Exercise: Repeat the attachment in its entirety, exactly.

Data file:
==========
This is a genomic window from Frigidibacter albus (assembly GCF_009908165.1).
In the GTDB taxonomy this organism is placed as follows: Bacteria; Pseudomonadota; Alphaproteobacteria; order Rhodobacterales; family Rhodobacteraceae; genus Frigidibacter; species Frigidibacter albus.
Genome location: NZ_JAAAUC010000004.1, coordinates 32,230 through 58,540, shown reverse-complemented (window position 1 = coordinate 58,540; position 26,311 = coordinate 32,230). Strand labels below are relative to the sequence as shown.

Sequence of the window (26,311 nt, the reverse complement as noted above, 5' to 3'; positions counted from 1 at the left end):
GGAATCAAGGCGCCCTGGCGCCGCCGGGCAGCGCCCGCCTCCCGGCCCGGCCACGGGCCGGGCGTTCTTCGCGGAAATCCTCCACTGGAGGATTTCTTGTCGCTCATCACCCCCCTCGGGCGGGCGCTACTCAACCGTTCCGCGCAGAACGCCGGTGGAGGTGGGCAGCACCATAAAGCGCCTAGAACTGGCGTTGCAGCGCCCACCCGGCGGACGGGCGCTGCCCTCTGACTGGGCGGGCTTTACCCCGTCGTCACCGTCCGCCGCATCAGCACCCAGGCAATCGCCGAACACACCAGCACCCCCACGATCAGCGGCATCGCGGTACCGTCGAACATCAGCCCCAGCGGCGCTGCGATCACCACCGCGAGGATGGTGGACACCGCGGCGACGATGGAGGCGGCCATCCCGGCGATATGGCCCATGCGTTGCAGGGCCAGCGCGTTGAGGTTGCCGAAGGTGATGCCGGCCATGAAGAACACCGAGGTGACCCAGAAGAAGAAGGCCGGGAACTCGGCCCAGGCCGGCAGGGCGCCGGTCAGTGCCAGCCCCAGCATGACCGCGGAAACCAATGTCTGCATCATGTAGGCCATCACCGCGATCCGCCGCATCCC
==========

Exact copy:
This is a genomic window from Frigidibacter albus (assembly GCF_009908165.1).
In the GTDB taxonomy this organism is placed as follows: Bacteria; Pseudomonadota; Alphaproteobacteria; order Rhodobacterales; family Rhodobacteraceae; genus Frigidibacter; species Frigidibacter albus.
Genome location: NZ_JAAAUC010000004.1, coordinates 32,230 through 58,540, shown reverse-complemented (window position 1 = coordinate 58,540; position 26,311 = coordinate 32,230). Strand labels below are relative to the sequence as shown.

Sequence of the window (26,311 nt, the reverse complement as noted above, 5' to 3'; positions counted from 1 at the left end):
GGAATCAAGGCGCCCTGGCGCCGCCGGGCAGCGCCCGCCTCCCGGCCCGGCCACGGGCCGGGCGTTCTTCGCGGAAATCCTCCACTGGAGGATTTCTTGTCGCTCATCACCCCCCTCGGGCGGGCGCTACTCAACCGTTCCGCGCAGAACGCCGGTGGAGGTGGGCAGCACCATAAAGCGCCTAGAACTGGCGTTGCAGCGCCCACCCGGCGGACGGGCGCTGCCCTCTGACTGGGCGGGCTTTACCCCGTCGTCACCGTCCGCCGCATCAGCACCCAGGCAATCGCCGAACACACCAGCACCCCCACGATCAGCGGCATCGCGGTACCGTCGAACATCAGCCCCAGCGGCGCTGCGATCACCACCGCGAGGATGGTGGACACCGCGGCGACGATGGAGGCGGCCATCCCGGCGATATGGCCCATGCGTTGCAGGGCCAGCGCGTTGAGGTTGCCGAAGGTGATGCCGGCCATGAAGAACACCGAGGTGACCCAGAAGAAGAAGGCCGGGAACTCGGCCCAGGCCGGCAGGGCGCCGGTCAGTGCCAGCCCCAGCATGACCGCGGAAACCAATGTCTGCATCATGTAGGCCATCACCGCGATCCGCCGCATCCC